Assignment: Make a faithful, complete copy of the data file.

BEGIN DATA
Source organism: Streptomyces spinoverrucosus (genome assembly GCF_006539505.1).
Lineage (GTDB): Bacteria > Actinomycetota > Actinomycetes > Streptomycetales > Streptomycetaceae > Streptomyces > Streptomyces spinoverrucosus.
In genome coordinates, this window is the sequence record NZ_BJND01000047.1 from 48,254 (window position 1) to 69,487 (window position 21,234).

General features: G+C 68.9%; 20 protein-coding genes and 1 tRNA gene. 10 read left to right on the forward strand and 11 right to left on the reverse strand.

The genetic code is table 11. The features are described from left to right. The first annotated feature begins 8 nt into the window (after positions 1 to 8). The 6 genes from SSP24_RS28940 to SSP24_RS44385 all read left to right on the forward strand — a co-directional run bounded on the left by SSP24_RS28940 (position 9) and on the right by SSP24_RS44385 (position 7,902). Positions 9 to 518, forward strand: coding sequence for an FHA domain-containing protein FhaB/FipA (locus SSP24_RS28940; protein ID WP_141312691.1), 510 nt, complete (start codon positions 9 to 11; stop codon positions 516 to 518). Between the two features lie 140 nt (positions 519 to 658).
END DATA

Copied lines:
Source organism: Streptomyces spinoverrucosus (genome assembly GCF_006539505.1).
Lineage (GTDB): Bacteria > Actinomycetota > Actinomycetes > Streptomycetales > Streptomycetaceae > Streptomyces > Streptomyces spinoverrucosus.
In genome coordinates, this window is the sequence record NZ_BJND01000047.1 from 48,254 (window position 1) to 69,487 (window position 21,234).

General features: G+C 68.9%; 20 protein-coding genes and 1 tRNA gene. 10 read left to right on the forward strand and 11 right to left on the reverse strand.

The genetic code is table 11. The features are described from left to right. The first annotated feature begins 8 nt into the window (after positions 1 to 8). The 6 genes from SSP24_RS28940 to SSP24_RS44385 all read left to right on the forward strand — a co-directional run bounded on the left by SSP24_RS28940 (position 9) and on the right by SSP24_RS44385 (position 7,902). Positions 9 to 518, forward strand: coding sequence for an FHA domain-containing protein FhaB/FipA (locus SSP24_RS28940; protein ID WP_141312691.1), 510 nt, complete (start codon positions 9 to 11; stop codon positions 516 to 518). Between the two features lie 140 nt (positions 519 to 658).